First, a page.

Wednesday, February 9, 2011

Black feminist book club: The black woman as keeper of the black man's sexuality

This year, I pledged to read more black feminist writing and I invited What Tami Said readers to join me. Right now, our Black Feminist Book Club is reading When and Where I Enter by Paula Giddings. I welcome guest submissions on the content and themes of this book.


written by guest contributor Brown Girl Speaks
Black women like those at Lyric Hall responded to Ida B. Wells's antilynching campaign as not only a call to arms for the race, but for women specifically as well.
As we read along and discuss Paula Giddings's When and Where I Enter, the topic of the black woman as "the keeper" emerges. We are all too familiar with the notion of black women as keepers of the family, the black church, the black community, etc. Giddings's essay on Ida Wells-Barnett's anti-lynching campaign suggests that at some point, and possibly still, that we are also the keepers of the black man's sexuality.

It's pretty common knowledge that numerous lynchings occurred in the Jim Crow era because of often unfounded rape accusations of white women against black men. Sometimes these allegations were even brought on by other white family members in order to protect them from the scandal of their daughters'/sisters'/ wives' secret sexual relations with black men. Giddings notes that historian A. Philip Bruce attributed the black man's lust for the white woman to the black woman's own sexual prowess. A lasciviousness exceeding that of the black man and one of which he could not satiate. And being the brute that he is, he had no choice but to force himself upon the chaste white woman.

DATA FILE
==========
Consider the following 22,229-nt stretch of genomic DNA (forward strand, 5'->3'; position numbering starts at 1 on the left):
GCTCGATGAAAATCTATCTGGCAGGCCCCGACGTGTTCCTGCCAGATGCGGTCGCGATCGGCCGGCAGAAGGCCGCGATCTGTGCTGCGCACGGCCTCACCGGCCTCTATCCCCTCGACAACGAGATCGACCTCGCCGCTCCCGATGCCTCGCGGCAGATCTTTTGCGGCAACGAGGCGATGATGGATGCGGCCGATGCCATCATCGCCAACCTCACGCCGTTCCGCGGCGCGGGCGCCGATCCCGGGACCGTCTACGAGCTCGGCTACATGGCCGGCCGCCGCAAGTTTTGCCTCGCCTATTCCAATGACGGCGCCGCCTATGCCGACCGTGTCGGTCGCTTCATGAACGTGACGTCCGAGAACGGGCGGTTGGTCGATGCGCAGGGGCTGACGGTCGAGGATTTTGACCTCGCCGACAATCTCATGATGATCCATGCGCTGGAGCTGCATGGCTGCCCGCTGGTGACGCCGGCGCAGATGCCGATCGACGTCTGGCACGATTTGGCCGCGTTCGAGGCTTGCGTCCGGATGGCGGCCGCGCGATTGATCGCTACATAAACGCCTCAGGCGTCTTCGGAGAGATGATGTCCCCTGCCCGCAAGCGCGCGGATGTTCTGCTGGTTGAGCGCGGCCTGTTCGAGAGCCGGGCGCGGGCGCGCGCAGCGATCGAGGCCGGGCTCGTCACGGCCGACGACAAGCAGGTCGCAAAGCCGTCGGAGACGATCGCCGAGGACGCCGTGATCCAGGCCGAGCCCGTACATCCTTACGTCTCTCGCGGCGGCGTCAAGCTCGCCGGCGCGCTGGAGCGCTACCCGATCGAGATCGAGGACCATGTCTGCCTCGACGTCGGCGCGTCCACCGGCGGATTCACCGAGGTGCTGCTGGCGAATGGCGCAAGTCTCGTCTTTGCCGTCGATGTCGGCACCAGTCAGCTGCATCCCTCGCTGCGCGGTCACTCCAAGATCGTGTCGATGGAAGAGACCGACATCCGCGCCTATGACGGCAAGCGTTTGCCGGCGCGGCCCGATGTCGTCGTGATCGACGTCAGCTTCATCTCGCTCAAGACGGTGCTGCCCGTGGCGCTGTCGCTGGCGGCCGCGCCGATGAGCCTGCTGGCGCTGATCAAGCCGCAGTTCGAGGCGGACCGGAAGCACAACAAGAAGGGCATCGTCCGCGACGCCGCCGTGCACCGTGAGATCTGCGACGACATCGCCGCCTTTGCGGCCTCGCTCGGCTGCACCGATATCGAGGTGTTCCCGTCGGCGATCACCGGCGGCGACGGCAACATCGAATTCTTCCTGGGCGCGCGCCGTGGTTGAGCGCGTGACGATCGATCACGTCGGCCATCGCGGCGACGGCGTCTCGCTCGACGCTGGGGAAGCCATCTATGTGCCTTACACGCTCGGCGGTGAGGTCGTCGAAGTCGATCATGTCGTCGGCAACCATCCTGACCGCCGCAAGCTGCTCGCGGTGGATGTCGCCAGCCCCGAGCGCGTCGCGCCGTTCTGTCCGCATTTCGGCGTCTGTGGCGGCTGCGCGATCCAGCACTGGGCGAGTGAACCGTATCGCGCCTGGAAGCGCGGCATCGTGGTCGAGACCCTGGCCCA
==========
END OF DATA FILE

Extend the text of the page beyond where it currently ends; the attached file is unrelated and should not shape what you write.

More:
Alright, I'll let you collect yourself from the hysterical laughter that rubbish ensued.

Are black women responsible for keeping the black man's penis in check? Do we even want the job? I think I can safely speak for all and say “no” on both questions. I gather that this conversation might have been more appropriate and substantial in another era but not in today's climate. Even though the notion of miscegenation is still present in the minds of many, it's no longer the dominant school of thought. When looking at the question in retrospect, I believe the answer is still 'no'. Every individual is responsible for her or his own sexual liaisons then and now.

It's shameful to think that black women were demonized sexually not only as seductresses of white men but also as not keeping the black man's sexual appetite under control and it's ludicrous attribution to the lynching of numerous black men.


Aiyo said...

Wow, I'm surprised that this does not surprise me.

Crunktastic said...